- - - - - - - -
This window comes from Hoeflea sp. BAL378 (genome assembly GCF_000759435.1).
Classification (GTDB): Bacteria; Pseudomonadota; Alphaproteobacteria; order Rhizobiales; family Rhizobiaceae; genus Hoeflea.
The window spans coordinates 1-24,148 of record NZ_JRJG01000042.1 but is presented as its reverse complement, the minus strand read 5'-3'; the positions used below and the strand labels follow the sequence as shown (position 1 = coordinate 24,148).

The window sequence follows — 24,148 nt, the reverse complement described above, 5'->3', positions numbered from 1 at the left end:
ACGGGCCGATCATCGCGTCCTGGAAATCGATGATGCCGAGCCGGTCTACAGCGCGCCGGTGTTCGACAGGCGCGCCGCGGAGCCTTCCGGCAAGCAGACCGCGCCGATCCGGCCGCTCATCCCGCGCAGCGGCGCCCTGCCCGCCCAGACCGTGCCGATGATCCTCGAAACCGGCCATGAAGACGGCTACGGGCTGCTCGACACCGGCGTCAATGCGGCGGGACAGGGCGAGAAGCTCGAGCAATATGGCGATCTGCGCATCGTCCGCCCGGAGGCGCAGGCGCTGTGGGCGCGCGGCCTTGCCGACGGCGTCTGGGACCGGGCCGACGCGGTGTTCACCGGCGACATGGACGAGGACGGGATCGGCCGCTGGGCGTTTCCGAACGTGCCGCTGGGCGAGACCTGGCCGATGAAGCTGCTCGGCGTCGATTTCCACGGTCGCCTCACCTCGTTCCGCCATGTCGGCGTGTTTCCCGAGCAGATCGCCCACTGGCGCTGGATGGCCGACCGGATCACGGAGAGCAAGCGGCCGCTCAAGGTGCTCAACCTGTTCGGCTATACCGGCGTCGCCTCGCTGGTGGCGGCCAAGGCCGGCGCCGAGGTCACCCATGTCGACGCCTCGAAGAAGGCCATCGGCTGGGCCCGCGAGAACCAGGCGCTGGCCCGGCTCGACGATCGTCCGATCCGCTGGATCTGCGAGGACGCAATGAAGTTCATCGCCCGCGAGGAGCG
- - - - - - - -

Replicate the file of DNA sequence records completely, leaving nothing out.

This window comes from Hoeflea sp. BAL378 (genome assembly GCF_000759435.1).
Classification (GTDB): Bacteria; Pseudomonadota; Alphaproteobacteria; order Rhizobiales; family Rhizobiaceae; genus Hoeflea.
The window spans coordinates 1-24,148 of record NZ_JRJG01000042.1 but is presented as its reverse complement, the minus strand read 5'-3'; the positions used below and the strand labels follow the sequence as shown (position 1 = coordinate 24,148).

The window sequence follows — 24,148 nt, the reverse complement described above, 5'->3', positions numbered from 1 at the left end:
ACGGGCCGATCATCGCGTCCTGGAAATCGATGATGCCGAGCCGGTCTACAGCGCGCCGGTGTTCGACAGGCGCGCCGCGGAGCCTTCCGGCAAGCAGACCGCGCCGATCCGGCCGCTCATCCCGCGCAGCGGCGCCCTGCCCGCCCAGACCGTGCCGATGATCCTCGAAACCGGCCATGAAGACGGCTACGGGCTGCTCGACACCGGCGTCAATGCGGCGGGACAGGGCGAGAAGCTCGAGCAATATGGCGATCTGCGCATCGTCCGCCCGGAGGCGCAGGCGCTGTGGGCGCGCGGCCTTGCCGACGGCGTCTGGGACCGGGCCGACGCGGTGTTCACCGGCGACATGGACGAGGACGGGATCGGCCGCTGGGCGTTTCCGAACGTGCCGCTGGGCGAGACCTGGCCGATGAAGCTGCTCGGCGTCGATTTCCACGGTCGCCTCACCTCGTTCCGCCATGTCGGCGTGTTTCCCGAGCAGATCGCCCACTGGCGCTGGATGGCCGACCGGATCACGGAGAGCAAGCGGCCGCTCAAGGTGCTCAACCTGTTCGGCTATACCGGCGTCGCCTCGCTGGTGGCGGCCAAGGCCGGCGCCGAGGTCACCCATGTCGACGCCTCGAAGAAGGCCATCGGCTGGGCCCGCGAGAACCAGGCGCTGGCCCGGCTCGACGATCGTCCGATCCGCTGGATCTGCGAGGACGCAATGAAGTTCATCGCCCGCGAGGAGCG